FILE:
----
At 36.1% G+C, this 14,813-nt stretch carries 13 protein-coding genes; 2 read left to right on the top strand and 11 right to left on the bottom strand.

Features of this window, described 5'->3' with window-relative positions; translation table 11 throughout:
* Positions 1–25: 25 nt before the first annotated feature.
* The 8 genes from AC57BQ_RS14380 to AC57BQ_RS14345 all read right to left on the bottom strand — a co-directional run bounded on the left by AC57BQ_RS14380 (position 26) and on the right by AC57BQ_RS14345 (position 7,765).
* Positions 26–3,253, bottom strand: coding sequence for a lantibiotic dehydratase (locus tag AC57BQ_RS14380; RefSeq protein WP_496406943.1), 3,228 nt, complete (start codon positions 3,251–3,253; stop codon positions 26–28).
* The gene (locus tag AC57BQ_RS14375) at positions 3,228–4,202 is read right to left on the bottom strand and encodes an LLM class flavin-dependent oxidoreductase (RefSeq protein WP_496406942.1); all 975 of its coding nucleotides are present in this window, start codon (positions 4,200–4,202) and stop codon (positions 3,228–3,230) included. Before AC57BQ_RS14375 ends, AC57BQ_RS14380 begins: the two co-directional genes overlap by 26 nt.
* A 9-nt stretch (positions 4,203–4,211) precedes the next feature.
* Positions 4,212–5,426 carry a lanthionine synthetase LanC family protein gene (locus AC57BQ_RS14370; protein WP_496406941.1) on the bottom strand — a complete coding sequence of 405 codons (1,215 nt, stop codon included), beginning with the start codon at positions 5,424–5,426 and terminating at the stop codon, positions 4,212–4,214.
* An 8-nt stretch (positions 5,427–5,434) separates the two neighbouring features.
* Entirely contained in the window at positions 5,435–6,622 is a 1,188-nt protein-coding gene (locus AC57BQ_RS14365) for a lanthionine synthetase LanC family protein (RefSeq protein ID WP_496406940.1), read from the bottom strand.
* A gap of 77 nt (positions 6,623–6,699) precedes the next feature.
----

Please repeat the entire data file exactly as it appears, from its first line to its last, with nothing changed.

At 36.1% G+C, this 14,813-nt stretch carries 13 protein-coding genes; 2 read left to right on the top strand and 11 right to left on the bottom strand.

Features of this window, described 5'->3' with window-relative positions; translation table 11 throughout:
* Positions 1–25: 25 nt before the first annotated feature.
* The 8 genes from AC57BQ_RS14380 to AC57BQ_RS14345 all read right to left on the bottom strand — a co-directional run bounded on the left by AC57BQ_RS14380 (position 26) and on the right by AC57BQ_RS14345 (position 7,765).
* Positions 26–3,253, bottom strand: coding sequence for a lantibiotic dehydratase (locus tag AC57BQ_RS14380; RefSeq protein WP_496406943.1), 3,228 nt, complete (start codon positions 3,251–3,253; stop codon positions 26–28).
* The gene (locus tag AC57BQ_RS14375) at positions 3,228–4,202 is read right to left on the bottom strand and encodes an LLM class flavin-dependent oxidoreductase (RefSeq protein WP_496406942.1); all 975 of its coding nucleotides are present in this window, start codon (positions 4,200–4,202) and stop codon (positions 3,228–3,230) included. Before AC57BQ_RS14375 ends, AC57BQ_RS14380 begins: the two co-directional genes overlap by 26 nt.
* A 9-nt stretch (positions 4,203–4,211) precedes the next feature.
* Positions 4,212–5,426 carry a lanthionine synthetase LanC family protein gene (locus AC57BQ_RS14370; protein WP_496406941.1) on the bottom strand — a complete coding sequence of 405 codons (1,215 nt, stop codon included), beginning with the start codon at positions 5,424–5,426 and terminating at the stop codon, positions 4,212–4,214.
* An 8-nt stretch (positions 5,427–5,434) separates the two neighbouring features.
* Entirely contained in the window at positions 5,435–6,622 is a 1,188-nt protein-coding gene (locus AC57BQ_RS14365) for a lanthionine synthetase LanC family protein (RefSeq protein ID WP_496406940.1), read from the bottom strand.
* A gap of 77 nt (positions 6,623–6,699) precedes the next feature.